The Navy was concentrating it’s PR efforts on aspects of it’s nuclear programs. They had to keep congress convinced that the astronomical costs of developing nuclear propulsion for large attack carriers, cruisers, and two classes of submarines was justifiable in terms of national defense and power projection. The Navy also had to keep funding flowing for submarine launched missiles, surface ship air defense missiles, surface launched anti-ship missiles, and ship launched missiles for land targets. This was happening just as congress was wanting to take a deep breath after contemplating what had been spent on the enormous ship building programs for world war two. Congress could not have been thrilled that ships that ranged in age between five years and five days were now considered by the navy to be mostly useful as targets for weapons testing.
If your not dizzy from contemplating the tax implications yet consider that the Navy had to also get funding for the development of radar, sonar, secure communications, satellites, network liking systems etc.
I can only guess that the Navy was content with letting the boys at Edwards take as many headlines as possible.
The Air Force was at the time a newly independent branch of service. It was desperately trying to establish it’s own traditions and culture so it served their goals to work harder to accommodate the press.
Would I fly in anything that tight? Not if I can avoid it. I have traveled more miles than I care to remember in helicopters and small aircraft. When practical I prefer a quiet walk.
That the Navy might have been managing its publicity like that is an angle I hadn’t thought of. Which is remiss of me, because next weeks article suggests the Air Force may have been doing exactly the same thing at the same time (and of course the services have always done it).
Hope you’ve got better weather than Texas to enjoy your walk. Rain and thunder here tonight.
Never heard of this airplane. Good on you for digging it up, so to speak.
I wish the public had a better understanding of the process by which new systems are developed. And of course, what you don’t understand you ridicule.
An aircraft, a rocket, a sighting system–all are complex, and there’s no way to get every part of the thing working 100% on day one. So, you drop a plane out of another plane, or strap JATO bottles to it (well, duh, they are called JATO, after all) to get it off the ground. Or, you stick waffle irons to the side of the target when you’re starting to develop a new infrared gizmo. However, back when the X-1 and D-558 planes were being developed, the tax-paying public had a better relationship with the government, and more optimistic-gee-whizzery in their hearts. They had just defeated one of the greatest (well, two of the greatest because Japan was right in there swinging) evil empires the world had known up to that time, and they had done it with bone and muscle and MANUFACTURING. So, my guess is that they would not have had the jaundiced peepers we’re afflicted with these days.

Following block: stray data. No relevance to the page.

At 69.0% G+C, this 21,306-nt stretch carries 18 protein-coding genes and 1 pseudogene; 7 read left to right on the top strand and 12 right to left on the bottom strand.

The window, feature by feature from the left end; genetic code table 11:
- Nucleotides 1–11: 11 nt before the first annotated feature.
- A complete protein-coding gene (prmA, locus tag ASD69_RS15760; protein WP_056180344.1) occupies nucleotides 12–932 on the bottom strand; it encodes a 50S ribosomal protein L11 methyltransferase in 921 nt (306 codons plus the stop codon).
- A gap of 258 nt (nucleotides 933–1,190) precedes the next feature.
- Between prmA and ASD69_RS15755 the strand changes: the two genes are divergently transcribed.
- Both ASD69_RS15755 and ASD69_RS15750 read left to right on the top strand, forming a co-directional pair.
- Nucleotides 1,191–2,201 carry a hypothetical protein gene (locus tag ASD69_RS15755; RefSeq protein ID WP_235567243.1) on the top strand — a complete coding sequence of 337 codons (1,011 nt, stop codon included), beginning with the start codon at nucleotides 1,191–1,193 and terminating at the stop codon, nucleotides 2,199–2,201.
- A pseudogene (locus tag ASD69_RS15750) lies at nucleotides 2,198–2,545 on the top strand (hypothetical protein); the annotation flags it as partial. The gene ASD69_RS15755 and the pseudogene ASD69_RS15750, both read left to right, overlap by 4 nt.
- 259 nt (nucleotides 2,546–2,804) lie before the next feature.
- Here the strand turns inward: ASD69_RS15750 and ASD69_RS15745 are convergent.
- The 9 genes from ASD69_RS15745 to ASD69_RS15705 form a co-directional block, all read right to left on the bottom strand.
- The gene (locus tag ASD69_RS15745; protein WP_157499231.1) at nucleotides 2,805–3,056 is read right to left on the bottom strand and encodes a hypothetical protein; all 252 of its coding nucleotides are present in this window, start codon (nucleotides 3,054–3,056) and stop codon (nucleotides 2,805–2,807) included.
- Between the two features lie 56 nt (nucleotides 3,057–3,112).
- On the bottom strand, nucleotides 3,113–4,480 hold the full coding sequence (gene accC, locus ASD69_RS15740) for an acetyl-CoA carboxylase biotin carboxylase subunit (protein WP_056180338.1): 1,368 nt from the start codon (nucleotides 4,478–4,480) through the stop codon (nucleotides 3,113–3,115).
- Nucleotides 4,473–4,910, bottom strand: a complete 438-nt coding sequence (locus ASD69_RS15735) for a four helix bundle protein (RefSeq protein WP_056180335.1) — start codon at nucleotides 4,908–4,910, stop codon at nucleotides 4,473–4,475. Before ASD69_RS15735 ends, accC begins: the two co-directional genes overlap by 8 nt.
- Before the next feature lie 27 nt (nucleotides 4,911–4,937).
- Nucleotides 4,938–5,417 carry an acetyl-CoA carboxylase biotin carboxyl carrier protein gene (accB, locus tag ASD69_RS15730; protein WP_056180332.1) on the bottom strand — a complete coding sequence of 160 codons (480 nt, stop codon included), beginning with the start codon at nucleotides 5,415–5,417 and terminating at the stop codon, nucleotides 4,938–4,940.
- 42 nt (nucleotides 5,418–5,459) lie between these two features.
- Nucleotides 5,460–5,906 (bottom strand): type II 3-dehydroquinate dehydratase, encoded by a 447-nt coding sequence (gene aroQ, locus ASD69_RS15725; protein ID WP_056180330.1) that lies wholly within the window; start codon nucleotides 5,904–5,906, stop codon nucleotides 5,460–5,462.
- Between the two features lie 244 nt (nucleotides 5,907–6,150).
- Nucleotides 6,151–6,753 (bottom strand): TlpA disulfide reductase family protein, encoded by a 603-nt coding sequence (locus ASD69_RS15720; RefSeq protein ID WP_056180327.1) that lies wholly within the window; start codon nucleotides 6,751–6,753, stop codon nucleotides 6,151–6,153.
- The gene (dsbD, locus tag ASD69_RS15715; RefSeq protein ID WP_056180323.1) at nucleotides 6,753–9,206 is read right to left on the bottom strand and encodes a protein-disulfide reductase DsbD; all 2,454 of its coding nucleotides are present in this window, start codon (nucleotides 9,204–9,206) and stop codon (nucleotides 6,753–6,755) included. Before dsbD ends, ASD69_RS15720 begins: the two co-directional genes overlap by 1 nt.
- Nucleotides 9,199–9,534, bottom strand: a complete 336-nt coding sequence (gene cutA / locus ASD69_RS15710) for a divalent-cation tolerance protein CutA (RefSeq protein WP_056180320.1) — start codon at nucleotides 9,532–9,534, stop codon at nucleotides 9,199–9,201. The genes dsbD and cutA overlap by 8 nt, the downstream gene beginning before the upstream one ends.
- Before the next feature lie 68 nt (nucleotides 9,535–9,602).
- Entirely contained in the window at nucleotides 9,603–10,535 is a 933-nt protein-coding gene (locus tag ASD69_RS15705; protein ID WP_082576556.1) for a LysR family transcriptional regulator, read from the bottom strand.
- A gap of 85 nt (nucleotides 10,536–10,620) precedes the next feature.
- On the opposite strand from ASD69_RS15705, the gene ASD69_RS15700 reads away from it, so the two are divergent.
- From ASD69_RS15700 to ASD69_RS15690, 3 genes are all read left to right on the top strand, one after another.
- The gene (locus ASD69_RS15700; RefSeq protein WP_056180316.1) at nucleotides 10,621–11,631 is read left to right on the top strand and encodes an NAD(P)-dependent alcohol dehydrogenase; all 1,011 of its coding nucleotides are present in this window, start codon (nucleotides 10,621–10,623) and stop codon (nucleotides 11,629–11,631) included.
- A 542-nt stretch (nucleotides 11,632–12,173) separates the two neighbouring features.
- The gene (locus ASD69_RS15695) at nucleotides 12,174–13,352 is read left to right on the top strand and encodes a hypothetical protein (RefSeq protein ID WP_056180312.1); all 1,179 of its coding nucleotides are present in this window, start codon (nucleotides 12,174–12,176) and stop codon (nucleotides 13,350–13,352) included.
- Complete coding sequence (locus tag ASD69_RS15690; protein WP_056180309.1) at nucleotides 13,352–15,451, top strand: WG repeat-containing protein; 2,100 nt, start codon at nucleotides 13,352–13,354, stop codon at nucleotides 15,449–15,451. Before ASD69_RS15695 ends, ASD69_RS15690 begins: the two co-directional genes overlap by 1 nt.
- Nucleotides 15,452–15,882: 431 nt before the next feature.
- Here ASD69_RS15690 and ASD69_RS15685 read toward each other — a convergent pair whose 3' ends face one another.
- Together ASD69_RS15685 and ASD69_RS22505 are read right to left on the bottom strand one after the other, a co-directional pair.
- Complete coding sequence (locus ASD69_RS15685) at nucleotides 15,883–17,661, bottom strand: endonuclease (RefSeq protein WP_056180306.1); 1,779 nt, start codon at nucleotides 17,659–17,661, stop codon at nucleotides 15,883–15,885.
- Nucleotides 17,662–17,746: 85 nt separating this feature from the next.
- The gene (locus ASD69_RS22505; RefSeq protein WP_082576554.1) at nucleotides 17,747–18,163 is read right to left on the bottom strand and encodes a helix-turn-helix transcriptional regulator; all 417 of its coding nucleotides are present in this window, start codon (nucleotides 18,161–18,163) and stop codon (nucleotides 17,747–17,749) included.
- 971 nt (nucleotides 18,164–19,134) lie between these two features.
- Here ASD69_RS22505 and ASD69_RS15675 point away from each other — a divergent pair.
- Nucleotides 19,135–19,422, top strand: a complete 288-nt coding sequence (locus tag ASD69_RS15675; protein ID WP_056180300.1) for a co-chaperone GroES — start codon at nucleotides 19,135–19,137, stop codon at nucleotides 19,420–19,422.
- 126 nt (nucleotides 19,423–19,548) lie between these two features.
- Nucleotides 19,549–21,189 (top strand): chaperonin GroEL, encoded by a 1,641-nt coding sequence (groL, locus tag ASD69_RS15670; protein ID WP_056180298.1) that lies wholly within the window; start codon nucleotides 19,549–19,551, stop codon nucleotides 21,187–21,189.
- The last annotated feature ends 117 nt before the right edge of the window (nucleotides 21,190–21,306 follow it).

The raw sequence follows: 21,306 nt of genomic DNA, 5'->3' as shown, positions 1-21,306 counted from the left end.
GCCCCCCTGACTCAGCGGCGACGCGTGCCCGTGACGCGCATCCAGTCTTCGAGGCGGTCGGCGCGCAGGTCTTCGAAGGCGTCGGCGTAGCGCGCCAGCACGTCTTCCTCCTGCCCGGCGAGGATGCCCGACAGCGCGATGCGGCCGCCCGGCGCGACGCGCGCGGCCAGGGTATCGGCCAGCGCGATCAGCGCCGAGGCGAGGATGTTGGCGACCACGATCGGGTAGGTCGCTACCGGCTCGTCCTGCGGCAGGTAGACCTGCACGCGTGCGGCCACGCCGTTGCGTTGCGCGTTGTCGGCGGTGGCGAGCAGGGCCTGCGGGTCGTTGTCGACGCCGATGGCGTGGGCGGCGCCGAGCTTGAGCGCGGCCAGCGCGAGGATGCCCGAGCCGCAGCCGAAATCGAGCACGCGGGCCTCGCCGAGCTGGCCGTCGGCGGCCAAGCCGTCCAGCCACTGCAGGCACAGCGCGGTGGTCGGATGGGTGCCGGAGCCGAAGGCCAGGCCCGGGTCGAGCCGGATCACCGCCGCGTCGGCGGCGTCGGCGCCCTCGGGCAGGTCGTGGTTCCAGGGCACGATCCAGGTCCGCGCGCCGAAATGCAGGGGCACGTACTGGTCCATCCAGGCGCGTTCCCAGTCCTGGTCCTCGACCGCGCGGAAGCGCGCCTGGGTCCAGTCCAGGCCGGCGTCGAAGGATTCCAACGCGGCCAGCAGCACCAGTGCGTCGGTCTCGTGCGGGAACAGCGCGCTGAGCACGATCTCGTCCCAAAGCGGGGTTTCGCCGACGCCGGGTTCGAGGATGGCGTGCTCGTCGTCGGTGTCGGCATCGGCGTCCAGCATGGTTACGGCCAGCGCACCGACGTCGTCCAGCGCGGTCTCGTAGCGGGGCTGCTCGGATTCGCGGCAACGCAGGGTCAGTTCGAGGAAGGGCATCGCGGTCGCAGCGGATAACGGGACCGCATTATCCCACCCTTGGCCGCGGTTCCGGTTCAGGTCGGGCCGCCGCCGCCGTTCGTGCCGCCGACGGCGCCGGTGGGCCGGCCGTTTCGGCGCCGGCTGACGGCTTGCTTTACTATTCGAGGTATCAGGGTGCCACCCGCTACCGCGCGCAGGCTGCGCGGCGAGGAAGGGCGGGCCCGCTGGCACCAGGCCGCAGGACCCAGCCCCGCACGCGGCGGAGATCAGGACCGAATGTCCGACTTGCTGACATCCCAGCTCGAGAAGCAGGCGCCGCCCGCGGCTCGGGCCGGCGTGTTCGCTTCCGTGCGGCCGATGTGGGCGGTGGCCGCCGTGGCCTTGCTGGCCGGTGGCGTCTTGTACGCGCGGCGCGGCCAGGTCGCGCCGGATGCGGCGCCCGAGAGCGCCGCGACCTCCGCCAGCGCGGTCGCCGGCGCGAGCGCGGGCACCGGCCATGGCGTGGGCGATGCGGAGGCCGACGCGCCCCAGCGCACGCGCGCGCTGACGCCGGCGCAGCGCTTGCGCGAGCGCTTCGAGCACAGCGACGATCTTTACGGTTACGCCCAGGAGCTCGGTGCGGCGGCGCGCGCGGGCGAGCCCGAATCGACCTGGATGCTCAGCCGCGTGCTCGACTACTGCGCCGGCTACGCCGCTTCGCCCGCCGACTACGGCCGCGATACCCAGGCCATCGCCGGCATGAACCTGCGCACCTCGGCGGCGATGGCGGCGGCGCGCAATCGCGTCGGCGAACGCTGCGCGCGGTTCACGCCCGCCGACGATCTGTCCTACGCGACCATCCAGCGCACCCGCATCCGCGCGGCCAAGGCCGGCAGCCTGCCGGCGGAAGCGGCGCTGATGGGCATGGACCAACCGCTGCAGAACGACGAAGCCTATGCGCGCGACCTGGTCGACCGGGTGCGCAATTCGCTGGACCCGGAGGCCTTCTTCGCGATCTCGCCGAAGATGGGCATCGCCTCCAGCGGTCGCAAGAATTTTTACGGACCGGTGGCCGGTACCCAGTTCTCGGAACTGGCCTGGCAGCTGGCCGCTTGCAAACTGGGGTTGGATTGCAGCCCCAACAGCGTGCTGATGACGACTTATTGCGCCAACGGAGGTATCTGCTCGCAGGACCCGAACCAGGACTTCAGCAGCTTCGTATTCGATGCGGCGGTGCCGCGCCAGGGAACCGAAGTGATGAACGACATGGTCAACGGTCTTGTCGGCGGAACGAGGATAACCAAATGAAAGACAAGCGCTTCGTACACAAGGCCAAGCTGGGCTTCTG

Would I fly in something that small? I’ve flown in some downright uncomfortable aircraft, but never one that small. My guess is that the cockpit was hotter than hell. I’m not claustrophobic, but I do not like being hot. So, nope, not flying in that unless the weather on the ground is frosty.
Loving this series. Did you know that I graduated from L. D. Bell high school? Are you psychic? Lawrence D. Bell himself gave our town the money to build a school. How cool is that?
I didn’t know about L D Bell high school, amazingly small world, isn’t it?
I think you’re right about people’s perceptions. Attitudes post WW2 were very different because of the war. Engineering was also something that the majority of people could grasp. These days, despite some jaundiced views, the gee-whizz engineering isn’t so easy to understand. Engineers often only understand their own small portion of a system. I think that’s why, sometimes, big projects go astray – people don’t understand the significance of their piece of the puzzle, so can’t do their best to solve the overall puzzle.
I plan to do a post on perspective in the new year.
One more important reason that I’d never fly in that airplane: looks like a one-seater to me, and I’m not a pilot.
Lol. Good point Texanne!